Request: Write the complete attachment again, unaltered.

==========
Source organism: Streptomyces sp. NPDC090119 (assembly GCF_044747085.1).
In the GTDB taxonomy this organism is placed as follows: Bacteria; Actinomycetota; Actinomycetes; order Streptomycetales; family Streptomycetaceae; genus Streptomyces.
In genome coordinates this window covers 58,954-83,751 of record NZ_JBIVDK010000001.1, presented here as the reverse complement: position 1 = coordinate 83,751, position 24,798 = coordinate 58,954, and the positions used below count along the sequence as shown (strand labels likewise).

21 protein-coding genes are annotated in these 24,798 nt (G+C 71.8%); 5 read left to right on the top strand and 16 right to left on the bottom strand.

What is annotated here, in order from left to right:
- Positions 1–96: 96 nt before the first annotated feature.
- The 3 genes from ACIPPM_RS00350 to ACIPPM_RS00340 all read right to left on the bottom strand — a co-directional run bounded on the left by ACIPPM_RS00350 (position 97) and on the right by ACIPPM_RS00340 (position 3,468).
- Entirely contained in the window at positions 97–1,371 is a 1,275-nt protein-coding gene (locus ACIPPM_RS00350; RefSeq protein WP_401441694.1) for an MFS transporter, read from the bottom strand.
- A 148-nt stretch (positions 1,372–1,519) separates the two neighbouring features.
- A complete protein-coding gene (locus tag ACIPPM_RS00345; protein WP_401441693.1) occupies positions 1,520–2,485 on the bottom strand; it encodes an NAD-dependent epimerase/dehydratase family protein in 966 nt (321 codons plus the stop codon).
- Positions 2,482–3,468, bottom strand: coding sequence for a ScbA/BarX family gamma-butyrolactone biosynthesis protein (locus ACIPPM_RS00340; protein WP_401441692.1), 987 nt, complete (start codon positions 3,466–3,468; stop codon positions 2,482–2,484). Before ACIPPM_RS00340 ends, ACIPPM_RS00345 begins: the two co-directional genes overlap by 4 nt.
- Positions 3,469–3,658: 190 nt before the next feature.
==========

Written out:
Source organism: Streptomyces sp. NPDC090119 (assembly GCF_044747085.1).
In the GTDB taxonomy this organism is placed as follows: Bacteria; Actinomycetota; Actinomycetes; order Streptomycetales; family Streptomycetaceae; genus Streptomyces.
In genome coordinates this window covers 58,954-83,751 of record NZ_JBIVDK010000001.1, presented here as the reverse complement: position 1 = coordinate 83,751, position 24,798 = coordinate 58,954, and the positions used below count along the sequence as shown (strand labels likewise).

21 protein-coding genes are annotated in these 24,798 nt (G+C 71.8%); 5 read left to right on the top strand and 16 right to left on the bottom strand.

What is annotated here, in order from left to right:
- Positions 1–96: 96 nt before the first annotated feature.
- The 3 genes from ACIPPM_RS00350 to ACIPPM_RS00340 all read right to left on the bottom strand — a co-directional run bounded on the left by ACIPPM_RS00350 (position 97) and on the right by ACIPPM_RS00340 (position 3,468).
- Entirely contained in the window at positions 97–1,371 is a 1,275-nt protein-coding gene (locus ACIPPM_RS00350; RefSeq protein WP_401441694.1) for an MFS transporter, read from the bottom strand.
- A 148-nt stretch (positions 1,372–1,519) separates the two neighbouring features.
- A complete protein-coding gene (locus tag ACIPPM_RS00345; protein WP_401441693.1) occupies positions 1,520–2,485 on the bottom strand; it encodes an NAD-dependent epimerase/dehydratase family protein in 966 nt (321 codons plus the stop codon).
- Positions 2,482–3,468, bottom strand: coding sequence for a ScbA/BarX family gamma-butyrolactone biosynthesis protein (locus ACIPPM_RS00340; protein WP_401441692.1), 987 nt, complete (start codon positions 3,466–3,468; stop codon positions 2,482–2,484). Before ACIPPM_RS00340 ends, ACIPPM_RS00345 begins: the two co-directional genes overlap by 4 nt.
- Positions 3,469–3,658: 190 nt before the next feature.